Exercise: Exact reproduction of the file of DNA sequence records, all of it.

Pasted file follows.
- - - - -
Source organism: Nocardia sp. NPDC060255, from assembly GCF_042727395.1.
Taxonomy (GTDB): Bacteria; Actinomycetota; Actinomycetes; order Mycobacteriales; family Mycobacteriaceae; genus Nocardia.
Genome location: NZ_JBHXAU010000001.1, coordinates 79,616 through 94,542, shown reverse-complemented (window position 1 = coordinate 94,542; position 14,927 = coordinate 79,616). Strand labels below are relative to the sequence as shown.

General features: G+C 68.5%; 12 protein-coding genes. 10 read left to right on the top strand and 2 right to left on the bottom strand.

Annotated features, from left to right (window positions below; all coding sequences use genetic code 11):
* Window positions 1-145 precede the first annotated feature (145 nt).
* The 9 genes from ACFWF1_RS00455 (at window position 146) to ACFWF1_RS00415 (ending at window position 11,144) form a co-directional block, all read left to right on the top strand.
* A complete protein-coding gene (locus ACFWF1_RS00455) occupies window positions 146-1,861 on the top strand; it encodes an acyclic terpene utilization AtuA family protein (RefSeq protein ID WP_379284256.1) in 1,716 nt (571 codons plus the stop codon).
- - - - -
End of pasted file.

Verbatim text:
Source organism: Nocardia sp. NPDC060255, from assembly GCF_042727395.1.
Taxonomy (GTDB): Bacteria; Actinomycetota; Actinomycetes; order Mycobacteriales; family Mycobacteriaceae; genus Nocardia.
Genome location: NZ_JBHXAU010000001.1, coordinates 79,616 through 94,542, shown reverse-complemented (window position 1 = coordinate 94,542; position 14,927 = coordinate 79,616). Strand labels below are relative to the sequence as shown.

General features: G+C 68.5%; 12 protein-coding genes. 10 read left to right on the top strand and 2 right to left on the bottom strand.

Annotated features, from left to right (window positions below; all coding sequences use genetic code 11):
* Window positions 1-145 precede the first annotated feature (145 nt).
* The 9 genes from ACFWF1_RS00455 (at window position 146) to ACFWF1_RS00415 (ending at window position 11,144) form a co-directional block, all read left to right on the top strand.
* A complete protein-coding gene (locus ACFWF1_RS00455) occupies window positions 146-1,861 on the top strand; it encodes an acyclic terpene utilization AtuA family protein (RefSeq protein ID WP_379284256.1) in 1,716 nt (571 codons plus the stop codon).